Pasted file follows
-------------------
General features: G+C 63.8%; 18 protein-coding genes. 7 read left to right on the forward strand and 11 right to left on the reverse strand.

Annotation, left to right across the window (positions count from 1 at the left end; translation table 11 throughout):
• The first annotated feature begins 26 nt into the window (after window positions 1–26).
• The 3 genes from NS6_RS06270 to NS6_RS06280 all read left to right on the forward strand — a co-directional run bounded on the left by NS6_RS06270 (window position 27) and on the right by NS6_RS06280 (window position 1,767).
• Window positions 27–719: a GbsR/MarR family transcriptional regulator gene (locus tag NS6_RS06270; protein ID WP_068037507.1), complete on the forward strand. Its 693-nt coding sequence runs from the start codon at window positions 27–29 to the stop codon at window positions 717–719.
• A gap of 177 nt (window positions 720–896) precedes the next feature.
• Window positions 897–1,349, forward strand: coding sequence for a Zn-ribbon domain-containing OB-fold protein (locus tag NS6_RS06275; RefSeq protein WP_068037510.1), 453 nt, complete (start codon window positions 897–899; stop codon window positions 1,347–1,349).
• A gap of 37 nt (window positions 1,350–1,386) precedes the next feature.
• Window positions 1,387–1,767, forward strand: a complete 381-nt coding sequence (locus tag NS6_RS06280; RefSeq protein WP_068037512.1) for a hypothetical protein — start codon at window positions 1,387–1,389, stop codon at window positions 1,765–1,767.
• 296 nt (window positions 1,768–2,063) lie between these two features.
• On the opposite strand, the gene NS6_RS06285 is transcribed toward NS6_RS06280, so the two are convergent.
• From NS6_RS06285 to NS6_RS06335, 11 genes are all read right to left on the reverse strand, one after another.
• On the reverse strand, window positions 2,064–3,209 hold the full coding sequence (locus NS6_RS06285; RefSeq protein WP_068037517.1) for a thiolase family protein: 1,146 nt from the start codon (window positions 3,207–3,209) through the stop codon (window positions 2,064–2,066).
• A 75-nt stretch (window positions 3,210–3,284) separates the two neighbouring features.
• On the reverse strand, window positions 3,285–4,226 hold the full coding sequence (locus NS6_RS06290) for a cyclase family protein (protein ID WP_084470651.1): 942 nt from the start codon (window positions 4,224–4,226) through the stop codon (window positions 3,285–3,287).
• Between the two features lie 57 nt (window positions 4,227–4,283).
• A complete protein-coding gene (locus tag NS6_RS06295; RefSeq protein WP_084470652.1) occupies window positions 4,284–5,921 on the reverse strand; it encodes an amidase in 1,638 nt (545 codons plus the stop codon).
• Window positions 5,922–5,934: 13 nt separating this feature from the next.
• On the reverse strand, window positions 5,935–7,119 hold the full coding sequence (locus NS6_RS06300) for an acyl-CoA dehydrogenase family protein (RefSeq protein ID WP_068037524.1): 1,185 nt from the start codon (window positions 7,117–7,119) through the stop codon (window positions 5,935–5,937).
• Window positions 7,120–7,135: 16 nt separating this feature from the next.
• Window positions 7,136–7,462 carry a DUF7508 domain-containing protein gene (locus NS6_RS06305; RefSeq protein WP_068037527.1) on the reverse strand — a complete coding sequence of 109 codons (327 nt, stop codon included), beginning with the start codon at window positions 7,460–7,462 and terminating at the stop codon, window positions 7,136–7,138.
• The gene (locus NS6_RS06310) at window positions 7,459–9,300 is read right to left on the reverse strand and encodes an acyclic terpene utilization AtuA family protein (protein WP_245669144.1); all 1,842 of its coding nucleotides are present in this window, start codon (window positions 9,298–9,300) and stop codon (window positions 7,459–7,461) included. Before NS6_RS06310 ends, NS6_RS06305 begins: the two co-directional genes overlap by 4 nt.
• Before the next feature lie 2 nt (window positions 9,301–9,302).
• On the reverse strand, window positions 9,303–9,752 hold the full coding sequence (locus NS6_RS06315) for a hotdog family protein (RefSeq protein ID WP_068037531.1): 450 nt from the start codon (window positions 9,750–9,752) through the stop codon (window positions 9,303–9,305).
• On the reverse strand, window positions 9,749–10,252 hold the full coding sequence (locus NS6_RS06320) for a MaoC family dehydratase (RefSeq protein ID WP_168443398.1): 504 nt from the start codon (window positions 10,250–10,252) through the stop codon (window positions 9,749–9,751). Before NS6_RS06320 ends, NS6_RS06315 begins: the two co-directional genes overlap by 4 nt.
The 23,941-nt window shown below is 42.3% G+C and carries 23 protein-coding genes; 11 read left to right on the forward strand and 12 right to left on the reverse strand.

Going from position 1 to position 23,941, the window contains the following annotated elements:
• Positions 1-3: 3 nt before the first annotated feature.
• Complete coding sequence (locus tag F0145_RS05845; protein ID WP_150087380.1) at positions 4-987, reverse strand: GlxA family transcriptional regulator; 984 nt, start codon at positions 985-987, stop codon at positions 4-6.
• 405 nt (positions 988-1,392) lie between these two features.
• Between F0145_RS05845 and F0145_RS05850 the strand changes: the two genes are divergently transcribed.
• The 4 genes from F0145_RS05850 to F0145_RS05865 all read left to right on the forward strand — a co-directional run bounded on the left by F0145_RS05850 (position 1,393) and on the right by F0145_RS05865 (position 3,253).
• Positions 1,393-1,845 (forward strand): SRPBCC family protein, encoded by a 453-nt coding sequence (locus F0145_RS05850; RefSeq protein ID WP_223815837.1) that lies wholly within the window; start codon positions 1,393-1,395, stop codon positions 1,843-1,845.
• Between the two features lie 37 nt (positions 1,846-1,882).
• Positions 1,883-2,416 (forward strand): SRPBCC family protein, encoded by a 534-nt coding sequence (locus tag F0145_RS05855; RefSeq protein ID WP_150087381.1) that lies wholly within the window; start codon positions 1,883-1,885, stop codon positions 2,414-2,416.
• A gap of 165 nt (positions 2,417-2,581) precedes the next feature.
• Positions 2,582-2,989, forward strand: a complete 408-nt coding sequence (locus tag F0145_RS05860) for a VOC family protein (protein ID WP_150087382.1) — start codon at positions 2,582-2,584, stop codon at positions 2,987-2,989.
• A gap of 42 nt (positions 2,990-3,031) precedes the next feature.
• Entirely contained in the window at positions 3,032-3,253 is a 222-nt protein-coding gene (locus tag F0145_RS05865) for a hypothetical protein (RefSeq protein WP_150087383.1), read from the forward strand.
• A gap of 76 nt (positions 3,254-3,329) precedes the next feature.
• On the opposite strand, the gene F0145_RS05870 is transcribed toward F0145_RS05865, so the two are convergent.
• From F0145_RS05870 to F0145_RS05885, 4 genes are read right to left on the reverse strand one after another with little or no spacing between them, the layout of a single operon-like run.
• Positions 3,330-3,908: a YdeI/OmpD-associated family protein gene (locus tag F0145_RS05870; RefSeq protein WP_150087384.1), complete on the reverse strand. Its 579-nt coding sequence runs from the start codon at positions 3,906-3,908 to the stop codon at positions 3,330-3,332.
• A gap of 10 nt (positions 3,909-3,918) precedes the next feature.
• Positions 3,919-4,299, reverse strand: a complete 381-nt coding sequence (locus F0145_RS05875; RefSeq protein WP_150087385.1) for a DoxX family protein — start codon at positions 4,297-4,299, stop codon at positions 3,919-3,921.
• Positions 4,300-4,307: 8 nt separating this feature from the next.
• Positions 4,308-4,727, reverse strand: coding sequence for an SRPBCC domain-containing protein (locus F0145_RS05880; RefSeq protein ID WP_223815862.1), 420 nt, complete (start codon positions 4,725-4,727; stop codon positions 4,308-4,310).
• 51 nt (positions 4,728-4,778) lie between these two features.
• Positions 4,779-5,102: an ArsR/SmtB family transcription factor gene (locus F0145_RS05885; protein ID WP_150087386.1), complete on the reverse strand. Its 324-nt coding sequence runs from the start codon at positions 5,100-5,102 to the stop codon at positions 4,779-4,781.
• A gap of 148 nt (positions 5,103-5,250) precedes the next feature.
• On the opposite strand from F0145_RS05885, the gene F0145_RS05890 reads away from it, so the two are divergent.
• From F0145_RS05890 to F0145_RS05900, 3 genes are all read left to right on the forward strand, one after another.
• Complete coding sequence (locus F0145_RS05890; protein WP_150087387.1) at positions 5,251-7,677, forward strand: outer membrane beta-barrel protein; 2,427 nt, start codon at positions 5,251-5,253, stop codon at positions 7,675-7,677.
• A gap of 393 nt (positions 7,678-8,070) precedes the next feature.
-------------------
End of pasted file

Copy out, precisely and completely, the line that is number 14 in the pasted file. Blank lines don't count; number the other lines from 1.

• A 75-nt stretch (window positions 3,210–3,284) separates the two neighbouring features.